Today Lehman is filing for Chapter 11 bankruptcy protection, and Merrill Lynch is being bought for chicken feed by Bank of America.
The Wall Street sky is falling. but what does that mean to tech companies, and particularly to startups?
The last five or six years have been all about community, “social media” and other related types of communications. That era has ended and the next phase of the Web will be about *real* productivity. That means products that make you more efficient, and more effective. It means software that saves you money or makes you money. And yes, we are really going to have to start paying for the good stuff.
One theme that has been emerging is being referred to as “web meets world”. It’s an idea that has been discussed by Brad Burnham from Union Square Ventures, and also the folks at the Web 2.0 Summit. The concept is that the web needs to actually help you do things in the real world, and not just meet other folks on the web. I think this is all true but it is really just a fancy abstraction for helping people do things that matter, and things that they will pay for. As an example, Union Square just invested in Meetup — a terrific investment. Meetup makes real money charging people for helping connect them to other people. They are providing real value and so people pay real money.
I find this “web meets world” concept particularly interesting because of a controversial piece I wrote back in April called “Free Is Killing Us, Blame The VCs.” The core of my thesis in that piece is not that free is inherently bad, but that too much free was distorting the value of the market because the free is only supported by VC money and not real value being delivered to users.
As a result, I opined, it was way too hard to start a small business and to grow it because you need to “get to scale” since everything is expected to be free and monetized by advertising, which requires lots of users. Perhaps the idea people found most objectionable was when I said the following:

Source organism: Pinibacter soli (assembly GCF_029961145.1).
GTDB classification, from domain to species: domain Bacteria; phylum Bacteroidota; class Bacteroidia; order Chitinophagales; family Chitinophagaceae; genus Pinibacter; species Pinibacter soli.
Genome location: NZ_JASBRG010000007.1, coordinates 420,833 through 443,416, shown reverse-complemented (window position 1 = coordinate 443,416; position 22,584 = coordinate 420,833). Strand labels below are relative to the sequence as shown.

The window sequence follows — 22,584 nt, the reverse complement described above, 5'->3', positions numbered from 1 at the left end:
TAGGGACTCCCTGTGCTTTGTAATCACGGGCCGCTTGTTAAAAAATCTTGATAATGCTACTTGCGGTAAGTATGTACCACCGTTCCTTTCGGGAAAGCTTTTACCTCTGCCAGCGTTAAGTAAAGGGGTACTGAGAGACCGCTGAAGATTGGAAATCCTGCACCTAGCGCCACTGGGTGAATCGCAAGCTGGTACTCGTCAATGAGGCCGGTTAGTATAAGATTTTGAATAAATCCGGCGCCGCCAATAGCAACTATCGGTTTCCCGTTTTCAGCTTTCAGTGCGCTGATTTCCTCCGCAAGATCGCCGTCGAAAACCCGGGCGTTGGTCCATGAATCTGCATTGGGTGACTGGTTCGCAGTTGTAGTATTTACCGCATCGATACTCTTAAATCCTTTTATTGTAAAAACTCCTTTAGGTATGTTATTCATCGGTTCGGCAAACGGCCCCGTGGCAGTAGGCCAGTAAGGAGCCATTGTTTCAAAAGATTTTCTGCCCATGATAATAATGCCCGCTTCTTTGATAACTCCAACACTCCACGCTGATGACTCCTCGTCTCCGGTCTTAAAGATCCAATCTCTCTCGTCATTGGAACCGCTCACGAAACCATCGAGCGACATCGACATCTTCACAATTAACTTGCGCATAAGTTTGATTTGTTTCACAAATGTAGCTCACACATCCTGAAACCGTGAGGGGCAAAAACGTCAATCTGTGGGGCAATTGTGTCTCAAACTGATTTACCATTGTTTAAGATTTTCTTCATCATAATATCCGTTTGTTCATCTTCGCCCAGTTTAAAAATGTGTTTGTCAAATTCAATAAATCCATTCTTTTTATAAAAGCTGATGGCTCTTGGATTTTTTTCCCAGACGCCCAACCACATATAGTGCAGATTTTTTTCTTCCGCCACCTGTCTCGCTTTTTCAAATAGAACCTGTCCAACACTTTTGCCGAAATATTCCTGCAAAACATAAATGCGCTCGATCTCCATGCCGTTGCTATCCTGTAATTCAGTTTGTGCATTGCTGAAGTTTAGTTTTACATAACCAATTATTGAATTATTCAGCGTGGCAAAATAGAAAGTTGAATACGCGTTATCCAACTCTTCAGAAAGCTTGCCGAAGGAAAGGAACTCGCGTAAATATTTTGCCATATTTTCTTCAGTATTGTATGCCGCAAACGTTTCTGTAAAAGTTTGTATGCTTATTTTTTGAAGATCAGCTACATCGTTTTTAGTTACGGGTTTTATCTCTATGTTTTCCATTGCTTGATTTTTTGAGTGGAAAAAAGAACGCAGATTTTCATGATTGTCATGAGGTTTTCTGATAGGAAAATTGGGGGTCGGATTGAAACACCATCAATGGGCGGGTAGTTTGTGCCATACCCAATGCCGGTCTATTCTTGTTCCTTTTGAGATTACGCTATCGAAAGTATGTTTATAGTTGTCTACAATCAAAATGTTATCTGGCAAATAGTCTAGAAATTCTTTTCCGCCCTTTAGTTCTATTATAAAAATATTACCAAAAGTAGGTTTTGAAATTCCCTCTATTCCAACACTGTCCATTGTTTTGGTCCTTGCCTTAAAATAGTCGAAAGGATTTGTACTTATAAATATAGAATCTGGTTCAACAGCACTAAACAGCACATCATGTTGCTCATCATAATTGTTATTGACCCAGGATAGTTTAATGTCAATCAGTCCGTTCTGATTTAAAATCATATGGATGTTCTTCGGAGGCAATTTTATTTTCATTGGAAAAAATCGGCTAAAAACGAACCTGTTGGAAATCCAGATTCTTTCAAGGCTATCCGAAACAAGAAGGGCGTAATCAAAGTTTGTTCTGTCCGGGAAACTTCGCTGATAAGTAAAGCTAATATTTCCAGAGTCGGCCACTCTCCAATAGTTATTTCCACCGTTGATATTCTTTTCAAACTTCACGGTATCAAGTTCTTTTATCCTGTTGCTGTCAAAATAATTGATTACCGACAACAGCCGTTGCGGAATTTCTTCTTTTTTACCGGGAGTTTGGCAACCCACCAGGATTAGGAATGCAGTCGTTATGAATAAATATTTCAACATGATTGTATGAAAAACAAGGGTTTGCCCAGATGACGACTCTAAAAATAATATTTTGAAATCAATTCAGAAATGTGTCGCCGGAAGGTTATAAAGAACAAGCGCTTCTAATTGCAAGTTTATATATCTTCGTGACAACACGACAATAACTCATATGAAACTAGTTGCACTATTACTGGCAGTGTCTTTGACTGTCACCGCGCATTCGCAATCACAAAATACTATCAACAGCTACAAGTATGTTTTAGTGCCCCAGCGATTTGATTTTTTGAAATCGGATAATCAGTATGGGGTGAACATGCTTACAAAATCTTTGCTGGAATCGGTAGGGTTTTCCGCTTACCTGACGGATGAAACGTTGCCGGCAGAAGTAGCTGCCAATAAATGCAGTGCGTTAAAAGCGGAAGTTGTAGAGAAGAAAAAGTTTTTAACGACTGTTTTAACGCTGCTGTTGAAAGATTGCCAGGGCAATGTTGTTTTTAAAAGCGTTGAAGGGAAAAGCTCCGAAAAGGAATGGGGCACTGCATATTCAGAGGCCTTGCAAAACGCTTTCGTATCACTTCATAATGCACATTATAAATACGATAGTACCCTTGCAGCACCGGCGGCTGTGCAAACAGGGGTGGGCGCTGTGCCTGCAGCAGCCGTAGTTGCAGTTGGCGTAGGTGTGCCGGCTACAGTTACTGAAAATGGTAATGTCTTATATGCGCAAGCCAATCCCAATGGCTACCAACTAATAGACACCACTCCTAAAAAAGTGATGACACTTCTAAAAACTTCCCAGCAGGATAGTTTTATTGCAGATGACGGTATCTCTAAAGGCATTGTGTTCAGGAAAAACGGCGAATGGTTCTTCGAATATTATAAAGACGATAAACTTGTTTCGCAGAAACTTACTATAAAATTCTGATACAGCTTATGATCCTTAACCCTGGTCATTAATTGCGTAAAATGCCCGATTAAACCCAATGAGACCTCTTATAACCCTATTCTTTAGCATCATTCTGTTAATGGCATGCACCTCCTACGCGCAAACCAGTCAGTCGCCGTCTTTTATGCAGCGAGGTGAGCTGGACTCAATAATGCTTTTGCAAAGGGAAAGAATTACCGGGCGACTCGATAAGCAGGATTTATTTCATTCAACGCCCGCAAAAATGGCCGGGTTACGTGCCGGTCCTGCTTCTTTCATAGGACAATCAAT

In today’s “free” world, in most online business categories, it is inherently impossible to start a small self-sustaining business and to grow it. This is because in the digital world, advertising, the only real revenue stream, cannot support a small digital business. If businesses were based on the idea that people paid for services then small companies could succeed at a small scale and grow. But it is very hard to charge when your competition is free.
People really objected to the idea that “in most online business categories, it is inherently impossible to start a small self-sustaining business and to grow it.” And of course there is room for debate here. But what is not debatable is that by and large, tech startups engaged in offering totally free services ( I am not talking about freemium here) are not making money, and they are not getting acquired. Its fine not to get acquired, but you can’t do that very long if you’re not making money. And now that “free” VC capital is drying up, sustaining such businesses will be really tough.
Interestingly, at the time, Brad, among many others, took me to task for having a dated view of the online world, and for not understanding how it really works.
But in my view, Brad’s stated new thesis is exactly in line with my writing at the time. “web meets world” really might be better phrased “web meets money.” There will be fewer and fewer companies getting funded by offering services that help online folks interact with other online folks, because cool as it is, people won’t pay for it, and the bottom is going to fall out. Brad and Union Square’s new investment thesis is the canary in the coalmine for that strategy.
Brad’s rebuttal to my April piece talks a lot about new business models that are going to emerge that I am just missing. But five months later, I see no evidence of it, and “web meets world” to me, suggests that in their heart of hearts, they don’t either.
In fact, I think companies like 37 Signals have had it right all along. They preach charging people for services, and staying small, and adding real productive value. Scale is irrelevant in this model because the software ads value to the individual without the network effect. In this model, scale is a benefit, not a requirement. I am not saying there will not be successful advertising based companies, but I am saying they will have to solve really serious issues like improving the value equation of online banner ads, in order to be successful.
As I see it, this is a fantastic shift in the marketplace, because it means if you have a company that adds real value, you are less likely to get thrown off course by a flood of capital creating unsustainable competition. I am very happy the venture markets are making this shift.
SAI Contributor Hank Williams is a New York-based entrepreneur. He writes
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